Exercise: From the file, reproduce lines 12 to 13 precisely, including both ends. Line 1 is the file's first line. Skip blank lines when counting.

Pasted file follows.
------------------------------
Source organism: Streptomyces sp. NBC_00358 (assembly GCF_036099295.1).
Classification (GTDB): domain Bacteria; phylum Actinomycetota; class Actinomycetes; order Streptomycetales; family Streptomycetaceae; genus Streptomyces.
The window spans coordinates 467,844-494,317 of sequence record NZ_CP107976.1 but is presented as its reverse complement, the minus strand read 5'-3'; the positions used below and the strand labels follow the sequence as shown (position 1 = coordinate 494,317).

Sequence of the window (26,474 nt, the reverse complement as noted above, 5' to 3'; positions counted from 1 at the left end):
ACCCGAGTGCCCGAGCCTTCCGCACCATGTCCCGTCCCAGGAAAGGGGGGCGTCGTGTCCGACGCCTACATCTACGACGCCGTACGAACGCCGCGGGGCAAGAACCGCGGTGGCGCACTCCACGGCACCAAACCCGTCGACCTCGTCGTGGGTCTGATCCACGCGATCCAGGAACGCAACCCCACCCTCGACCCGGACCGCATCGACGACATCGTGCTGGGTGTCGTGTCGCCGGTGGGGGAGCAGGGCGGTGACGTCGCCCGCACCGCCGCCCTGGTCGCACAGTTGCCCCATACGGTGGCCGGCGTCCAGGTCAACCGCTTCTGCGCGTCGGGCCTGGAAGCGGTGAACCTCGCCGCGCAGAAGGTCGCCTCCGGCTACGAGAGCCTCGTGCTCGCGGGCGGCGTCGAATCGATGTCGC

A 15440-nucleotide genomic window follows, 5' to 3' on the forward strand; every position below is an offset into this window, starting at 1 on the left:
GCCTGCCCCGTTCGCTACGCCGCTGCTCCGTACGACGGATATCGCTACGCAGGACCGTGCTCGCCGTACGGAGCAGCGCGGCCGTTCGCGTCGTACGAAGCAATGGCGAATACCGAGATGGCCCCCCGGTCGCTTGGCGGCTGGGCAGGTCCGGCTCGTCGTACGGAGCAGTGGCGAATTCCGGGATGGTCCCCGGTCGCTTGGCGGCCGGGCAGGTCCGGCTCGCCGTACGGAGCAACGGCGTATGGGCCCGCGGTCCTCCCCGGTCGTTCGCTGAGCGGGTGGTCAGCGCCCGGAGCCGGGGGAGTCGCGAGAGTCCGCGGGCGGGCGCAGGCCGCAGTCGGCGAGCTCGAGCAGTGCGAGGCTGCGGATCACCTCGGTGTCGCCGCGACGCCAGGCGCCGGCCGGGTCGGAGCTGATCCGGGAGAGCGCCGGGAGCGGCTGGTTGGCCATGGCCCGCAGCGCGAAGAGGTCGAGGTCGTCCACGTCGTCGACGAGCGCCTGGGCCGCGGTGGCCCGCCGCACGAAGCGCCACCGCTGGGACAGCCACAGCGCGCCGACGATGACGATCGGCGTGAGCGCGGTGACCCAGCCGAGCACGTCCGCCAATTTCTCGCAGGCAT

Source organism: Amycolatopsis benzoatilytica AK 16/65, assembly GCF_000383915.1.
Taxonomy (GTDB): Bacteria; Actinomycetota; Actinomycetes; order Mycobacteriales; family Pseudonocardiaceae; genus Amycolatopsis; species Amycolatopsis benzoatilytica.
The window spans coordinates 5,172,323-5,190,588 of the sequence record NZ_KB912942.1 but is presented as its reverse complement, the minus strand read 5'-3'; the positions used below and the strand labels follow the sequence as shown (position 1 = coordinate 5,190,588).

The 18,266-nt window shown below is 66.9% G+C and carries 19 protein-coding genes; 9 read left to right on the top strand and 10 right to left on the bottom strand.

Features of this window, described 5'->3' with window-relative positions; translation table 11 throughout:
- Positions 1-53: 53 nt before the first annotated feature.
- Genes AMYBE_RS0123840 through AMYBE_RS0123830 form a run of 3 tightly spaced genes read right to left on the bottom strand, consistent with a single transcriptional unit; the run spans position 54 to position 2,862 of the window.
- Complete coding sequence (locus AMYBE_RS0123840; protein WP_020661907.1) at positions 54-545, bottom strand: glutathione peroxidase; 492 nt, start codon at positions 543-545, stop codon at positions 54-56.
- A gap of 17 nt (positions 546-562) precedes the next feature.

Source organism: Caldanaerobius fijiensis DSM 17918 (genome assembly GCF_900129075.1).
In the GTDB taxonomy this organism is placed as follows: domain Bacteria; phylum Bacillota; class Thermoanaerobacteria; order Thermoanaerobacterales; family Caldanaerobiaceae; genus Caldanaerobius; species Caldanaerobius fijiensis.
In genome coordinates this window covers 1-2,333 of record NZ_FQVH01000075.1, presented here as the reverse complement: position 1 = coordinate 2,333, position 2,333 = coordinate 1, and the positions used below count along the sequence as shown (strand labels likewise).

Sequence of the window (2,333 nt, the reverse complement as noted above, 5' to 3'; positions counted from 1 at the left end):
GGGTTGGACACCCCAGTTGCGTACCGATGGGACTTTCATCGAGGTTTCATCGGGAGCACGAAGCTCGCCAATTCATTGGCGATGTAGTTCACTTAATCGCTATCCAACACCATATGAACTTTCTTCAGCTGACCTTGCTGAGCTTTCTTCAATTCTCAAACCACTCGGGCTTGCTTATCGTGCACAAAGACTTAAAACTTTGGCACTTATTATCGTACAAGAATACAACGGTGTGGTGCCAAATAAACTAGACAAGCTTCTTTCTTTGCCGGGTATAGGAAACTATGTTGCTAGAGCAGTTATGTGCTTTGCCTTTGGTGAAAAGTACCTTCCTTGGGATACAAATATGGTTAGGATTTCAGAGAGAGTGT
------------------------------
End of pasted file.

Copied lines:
Features of this window, described 5'->3' with window-relative positions; translation table 11 throughout:
- Positions 1-53: 53 nt before the first annotated feature.